When people hear that I research interspecies emotional labour performances, many respond enthusiastically. They claim to observe their animal companions performing emotional labour all the time. On one hand, this is great. It shows an openness and receptiveness to the concept of other animals performing emotional labour. However, oftentimes, the animal they refer to is not actually doing so. Being nit-picky about distinctions here may seem a bit unnecessary at first glance. But it is actually quite important to do so and I’ll use this post to clarify why.
The term emotional labour gets thrown around quite a bit. Emotion management scholars find that it can, more often than not, be over-generalised and problematically defined even within academic literature (Grandey et al., 2013; Kruml and Geddes, 2000). To offer clarity, before jumping into the thick of it, I’ll offer some definitions. Imagine the concept of emotion management as a large balloon that encompasses us. Managing emotions and their displays is, especially perhaps as social creatures, something which most animals do to survive, communicate, play, and otherwise interact and relate (if you are interested in learning more, the work of Frans de Waal and Marc Bekoff would be great sources to get you started). Within this large „emotion management balloon“, individuals across species find themselves in different bubbles (which sometimes overlap, bump into each other, even join to create one large one). There are three main bubbles that float around within the balloon of emotion management which I would like to discuss and distinguish today: emotional labour, organised emotional care, and emotion work.
Emotional labour has exchange value (Gong, 2020; Hochschild, 1983) and places an emphasis on the external presentation of emotion (i.e. facial expressions, tone of voice, what is being said and offered and the demeanour with which that is being done). Hochschild (i.e. 1979, 1983, 2008, 2009a, 2009b) is the most notable scholar who introduced the concept of emotional labour in the form it is referred to, most often, today. To perform emotional labour, an individual manages their feelings to present an appropriate emotion display in work-related interactions. This can of course, at times, extend to personal, private lives, making clear definitions or emotional labour episodes difficult to conceptualise (Knight, 2020; Whitaker, 2019). Coulter (2020) wrote that similar can be said for workers of other species whose work-lives require emotional labour. The aim of emotional labour then is to align with feeling rules, also referred to as display rules (Geddes and Lindebaum, 2020). I won’t go too much into what feeling rules are here, as there it is a large topic. Essentially they are the social guidelines that shape the expectations placed upon us and, therefore, our emotion displays and expressions. Some workers have clear expectations of how they need to behave in any given scenario, while others work within a more flexible framework.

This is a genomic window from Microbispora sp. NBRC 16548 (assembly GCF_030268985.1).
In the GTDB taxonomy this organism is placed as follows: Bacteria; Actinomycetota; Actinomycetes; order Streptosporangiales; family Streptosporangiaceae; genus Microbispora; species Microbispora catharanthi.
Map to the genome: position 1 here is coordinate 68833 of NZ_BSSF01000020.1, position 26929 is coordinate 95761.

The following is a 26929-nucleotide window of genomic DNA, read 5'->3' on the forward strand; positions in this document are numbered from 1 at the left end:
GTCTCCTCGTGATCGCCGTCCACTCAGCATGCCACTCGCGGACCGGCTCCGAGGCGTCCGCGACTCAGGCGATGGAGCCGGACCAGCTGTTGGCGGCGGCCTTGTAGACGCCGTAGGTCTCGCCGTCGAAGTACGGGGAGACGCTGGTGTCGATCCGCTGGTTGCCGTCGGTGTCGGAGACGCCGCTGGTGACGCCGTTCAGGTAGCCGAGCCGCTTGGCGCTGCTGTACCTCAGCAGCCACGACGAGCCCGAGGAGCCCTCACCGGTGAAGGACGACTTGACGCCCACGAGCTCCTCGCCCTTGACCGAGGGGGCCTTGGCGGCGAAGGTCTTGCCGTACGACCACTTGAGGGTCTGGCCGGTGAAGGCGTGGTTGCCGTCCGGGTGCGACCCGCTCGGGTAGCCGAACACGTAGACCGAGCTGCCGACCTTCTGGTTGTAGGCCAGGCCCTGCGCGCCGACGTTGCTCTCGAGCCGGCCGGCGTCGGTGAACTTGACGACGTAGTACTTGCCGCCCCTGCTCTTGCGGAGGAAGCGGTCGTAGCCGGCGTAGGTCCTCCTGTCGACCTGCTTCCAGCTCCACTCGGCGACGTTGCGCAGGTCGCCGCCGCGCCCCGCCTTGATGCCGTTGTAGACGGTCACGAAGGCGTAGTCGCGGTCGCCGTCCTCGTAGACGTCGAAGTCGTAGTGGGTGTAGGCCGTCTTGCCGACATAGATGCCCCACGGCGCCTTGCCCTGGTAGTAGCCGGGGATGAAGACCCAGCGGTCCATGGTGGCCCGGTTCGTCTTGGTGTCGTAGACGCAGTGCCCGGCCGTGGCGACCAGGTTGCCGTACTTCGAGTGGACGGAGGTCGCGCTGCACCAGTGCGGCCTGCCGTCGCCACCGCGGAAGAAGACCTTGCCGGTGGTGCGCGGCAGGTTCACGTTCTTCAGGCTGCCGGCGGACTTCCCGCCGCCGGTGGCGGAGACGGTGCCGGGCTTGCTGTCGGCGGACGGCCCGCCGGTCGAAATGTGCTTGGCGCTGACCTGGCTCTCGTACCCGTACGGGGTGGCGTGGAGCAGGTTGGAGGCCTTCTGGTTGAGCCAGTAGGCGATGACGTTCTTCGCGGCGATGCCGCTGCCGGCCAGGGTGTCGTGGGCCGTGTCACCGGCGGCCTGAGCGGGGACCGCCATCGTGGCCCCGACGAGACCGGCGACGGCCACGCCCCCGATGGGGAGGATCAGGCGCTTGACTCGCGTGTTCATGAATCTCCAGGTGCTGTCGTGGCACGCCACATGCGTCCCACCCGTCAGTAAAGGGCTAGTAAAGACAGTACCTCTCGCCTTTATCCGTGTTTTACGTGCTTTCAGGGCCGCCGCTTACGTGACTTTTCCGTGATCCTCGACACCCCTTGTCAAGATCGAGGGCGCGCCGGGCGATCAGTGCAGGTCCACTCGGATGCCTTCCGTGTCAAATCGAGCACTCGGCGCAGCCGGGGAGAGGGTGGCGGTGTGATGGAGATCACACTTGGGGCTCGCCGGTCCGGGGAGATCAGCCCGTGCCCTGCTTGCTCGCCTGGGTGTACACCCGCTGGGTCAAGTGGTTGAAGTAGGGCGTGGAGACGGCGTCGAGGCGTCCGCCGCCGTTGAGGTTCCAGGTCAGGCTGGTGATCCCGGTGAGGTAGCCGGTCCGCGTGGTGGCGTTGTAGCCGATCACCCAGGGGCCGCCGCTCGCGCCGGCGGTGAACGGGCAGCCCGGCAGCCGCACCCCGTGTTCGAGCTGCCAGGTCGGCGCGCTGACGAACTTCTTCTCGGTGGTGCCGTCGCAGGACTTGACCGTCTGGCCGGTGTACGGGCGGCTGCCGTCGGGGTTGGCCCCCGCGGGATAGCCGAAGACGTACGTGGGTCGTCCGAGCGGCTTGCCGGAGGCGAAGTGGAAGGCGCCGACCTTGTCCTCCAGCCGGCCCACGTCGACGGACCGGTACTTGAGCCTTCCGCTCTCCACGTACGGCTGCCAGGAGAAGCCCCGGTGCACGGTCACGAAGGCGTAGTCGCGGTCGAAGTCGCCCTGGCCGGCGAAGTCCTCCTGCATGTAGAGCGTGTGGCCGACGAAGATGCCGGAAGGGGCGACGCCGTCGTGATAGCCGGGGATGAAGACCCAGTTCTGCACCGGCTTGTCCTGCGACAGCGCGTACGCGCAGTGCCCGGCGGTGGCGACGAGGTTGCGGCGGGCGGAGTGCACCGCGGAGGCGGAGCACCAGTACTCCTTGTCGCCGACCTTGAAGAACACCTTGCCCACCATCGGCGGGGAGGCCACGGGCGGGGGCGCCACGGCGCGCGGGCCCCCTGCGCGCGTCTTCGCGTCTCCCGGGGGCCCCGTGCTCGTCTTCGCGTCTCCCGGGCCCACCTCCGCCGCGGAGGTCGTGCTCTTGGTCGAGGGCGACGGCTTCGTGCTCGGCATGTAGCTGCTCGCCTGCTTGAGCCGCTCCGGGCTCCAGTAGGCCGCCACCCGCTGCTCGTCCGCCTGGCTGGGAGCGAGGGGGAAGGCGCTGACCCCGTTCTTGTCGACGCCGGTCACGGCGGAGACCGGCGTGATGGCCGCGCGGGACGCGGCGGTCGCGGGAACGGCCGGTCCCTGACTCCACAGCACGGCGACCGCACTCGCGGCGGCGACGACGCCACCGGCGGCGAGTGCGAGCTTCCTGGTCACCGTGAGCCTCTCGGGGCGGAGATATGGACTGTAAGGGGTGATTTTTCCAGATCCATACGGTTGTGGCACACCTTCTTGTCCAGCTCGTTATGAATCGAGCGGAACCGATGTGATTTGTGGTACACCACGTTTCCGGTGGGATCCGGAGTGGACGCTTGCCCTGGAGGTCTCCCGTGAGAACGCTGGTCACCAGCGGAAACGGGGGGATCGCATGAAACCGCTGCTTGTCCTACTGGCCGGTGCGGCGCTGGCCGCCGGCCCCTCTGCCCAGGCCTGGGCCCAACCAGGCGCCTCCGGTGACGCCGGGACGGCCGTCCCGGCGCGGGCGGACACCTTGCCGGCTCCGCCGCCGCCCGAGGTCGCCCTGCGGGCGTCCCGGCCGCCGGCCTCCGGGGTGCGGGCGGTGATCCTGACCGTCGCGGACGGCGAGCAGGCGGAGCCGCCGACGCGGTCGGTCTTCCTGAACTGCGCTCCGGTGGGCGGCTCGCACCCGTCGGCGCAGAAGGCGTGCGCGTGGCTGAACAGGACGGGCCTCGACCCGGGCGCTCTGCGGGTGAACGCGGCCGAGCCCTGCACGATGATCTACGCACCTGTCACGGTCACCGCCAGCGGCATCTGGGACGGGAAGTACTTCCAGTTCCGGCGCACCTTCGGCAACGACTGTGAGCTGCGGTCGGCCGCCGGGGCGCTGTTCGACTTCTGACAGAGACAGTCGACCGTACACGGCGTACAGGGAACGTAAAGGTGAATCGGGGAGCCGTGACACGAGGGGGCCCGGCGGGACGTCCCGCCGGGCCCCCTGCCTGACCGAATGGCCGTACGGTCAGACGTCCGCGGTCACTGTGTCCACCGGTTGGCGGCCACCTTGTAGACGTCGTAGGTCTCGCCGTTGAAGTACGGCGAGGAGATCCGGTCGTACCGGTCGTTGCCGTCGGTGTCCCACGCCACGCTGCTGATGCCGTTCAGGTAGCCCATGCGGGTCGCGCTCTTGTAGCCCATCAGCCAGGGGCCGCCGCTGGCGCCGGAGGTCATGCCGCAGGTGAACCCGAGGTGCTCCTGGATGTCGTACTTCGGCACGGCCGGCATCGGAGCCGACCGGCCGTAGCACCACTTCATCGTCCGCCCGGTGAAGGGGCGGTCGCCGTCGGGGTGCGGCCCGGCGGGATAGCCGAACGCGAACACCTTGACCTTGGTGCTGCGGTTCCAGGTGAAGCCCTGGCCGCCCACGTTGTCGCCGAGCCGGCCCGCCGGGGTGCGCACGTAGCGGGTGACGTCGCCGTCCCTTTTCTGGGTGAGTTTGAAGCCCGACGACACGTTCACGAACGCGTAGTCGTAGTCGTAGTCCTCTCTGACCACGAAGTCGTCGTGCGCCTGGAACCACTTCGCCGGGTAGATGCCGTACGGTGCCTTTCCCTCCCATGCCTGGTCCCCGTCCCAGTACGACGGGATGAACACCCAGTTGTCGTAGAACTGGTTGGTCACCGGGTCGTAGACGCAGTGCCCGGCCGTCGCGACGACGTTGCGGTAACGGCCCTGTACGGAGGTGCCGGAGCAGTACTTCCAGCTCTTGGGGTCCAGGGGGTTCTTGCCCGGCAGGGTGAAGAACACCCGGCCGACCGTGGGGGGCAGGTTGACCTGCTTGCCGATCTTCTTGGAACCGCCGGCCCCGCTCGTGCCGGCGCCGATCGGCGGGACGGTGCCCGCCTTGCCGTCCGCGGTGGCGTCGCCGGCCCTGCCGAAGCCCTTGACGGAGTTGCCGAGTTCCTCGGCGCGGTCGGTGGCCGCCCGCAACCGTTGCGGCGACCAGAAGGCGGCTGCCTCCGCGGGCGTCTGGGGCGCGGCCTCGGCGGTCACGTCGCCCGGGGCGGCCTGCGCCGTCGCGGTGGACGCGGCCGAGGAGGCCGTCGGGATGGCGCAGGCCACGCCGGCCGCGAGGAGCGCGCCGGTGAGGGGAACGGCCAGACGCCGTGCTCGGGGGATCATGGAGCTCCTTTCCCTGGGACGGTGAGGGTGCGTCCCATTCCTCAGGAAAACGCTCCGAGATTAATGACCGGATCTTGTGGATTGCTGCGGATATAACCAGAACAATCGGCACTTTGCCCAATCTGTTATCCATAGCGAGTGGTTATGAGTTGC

This brings us to organised emotional care, which is an approach that does not prescribe expectations, but rather results from employers creating space for employees to establish caring relationships on their own (Wharton, 2009). At times, dynamics can form where this overlaps with emotional labour, as they both take place in professional environments (Lopez, 2006: 156). Organised emotional care essentially allows a worker some more freedom to decide when, what, for how long, and to what extent they need to present certain emotion displays for clients or patients, for example.